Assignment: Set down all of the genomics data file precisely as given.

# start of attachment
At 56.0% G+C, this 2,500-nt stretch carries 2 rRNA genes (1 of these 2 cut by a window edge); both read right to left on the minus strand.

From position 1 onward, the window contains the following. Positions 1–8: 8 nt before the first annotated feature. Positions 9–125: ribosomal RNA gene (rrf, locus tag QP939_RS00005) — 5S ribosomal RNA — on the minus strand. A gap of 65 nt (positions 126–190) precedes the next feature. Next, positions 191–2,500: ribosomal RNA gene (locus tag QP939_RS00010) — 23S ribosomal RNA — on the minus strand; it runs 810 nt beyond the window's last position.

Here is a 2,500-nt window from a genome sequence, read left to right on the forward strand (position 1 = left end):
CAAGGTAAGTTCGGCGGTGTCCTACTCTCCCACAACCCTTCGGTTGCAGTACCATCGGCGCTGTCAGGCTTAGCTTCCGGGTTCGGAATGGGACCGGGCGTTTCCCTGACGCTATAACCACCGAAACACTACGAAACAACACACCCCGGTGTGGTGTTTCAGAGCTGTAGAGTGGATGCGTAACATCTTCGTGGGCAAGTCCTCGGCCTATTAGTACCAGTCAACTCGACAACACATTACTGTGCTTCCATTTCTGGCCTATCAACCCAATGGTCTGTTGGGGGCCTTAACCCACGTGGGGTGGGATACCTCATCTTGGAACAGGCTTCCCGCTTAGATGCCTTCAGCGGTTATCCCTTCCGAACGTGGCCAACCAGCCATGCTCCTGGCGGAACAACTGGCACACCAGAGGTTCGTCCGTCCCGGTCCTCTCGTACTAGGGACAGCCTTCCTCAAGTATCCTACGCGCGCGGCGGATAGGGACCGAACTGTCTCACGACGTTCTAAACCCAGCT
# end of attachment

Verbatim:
At 56.0% G+C, this 2,500-nt stretch carries 2 rRNA genes (1 of these 2 cut by a window edge); both read right to left on the minus strand.

From position 1 onward, the window contains the following. Positions 1–8: 8 nt before the first annotated feature. Positions 9–125: ribosomal RNA gene (rrf, locus tag QP939_RS00005) — 5S ribosomal RNA — on the minus strand. A gap of 65 nt (positions 126–190) precedes the next feature. Next, positions 191–2,500: ribosomal RNA gene (locus tag QP939_RS00010) — 23S ribosomal RNA — on the minus strand; it runs 810 nt beyond the window's last position.

Here is a 2,500-nt window from a genome sequence, read left to right on the forward strand (position 1 = left end):
CAAGGTAAGTTCGGCGGTGTCCTACTCTCCCACAACCCTTCGGTTGCAGTACCATCGGCGCTGTCAGGCTTAGCTTCCGGGTTCGGAATGGGACCGGGCGTTTCCCTGACGCTATAACCACCGAAACACTACGAAACAACACACCCCGGTGTGGTGTTTCAGAGCTGTAGAGTGGATGCGTAACATCTTCGTGGGCAAGTCCTCGGCCTATTAGTACCAGTCAACTCGACAACACATTACTGTGCTTCCATTTCTGGCCTATCAACCCAATGGTCTGTTGGGGGCCTTAACCCACGTGGGGTGGGATACCTCATCTTGGAACAGGCTTCCCGCTTAGATGCCTTCAGCGGTTATCCCTTCCGAACGTGGCCAACCAGCCATGCTCCTGGCGGAACAACTGGCACACCAGAGGTTCGTCCGTCCCGGTCCTCTCGTACTAGGGACAGCCTTCCTCAAGTATCCTACGCGCGCGGCGGATAGGGACCGAACTGTCTCACGACGTTCTAAACCCAGCT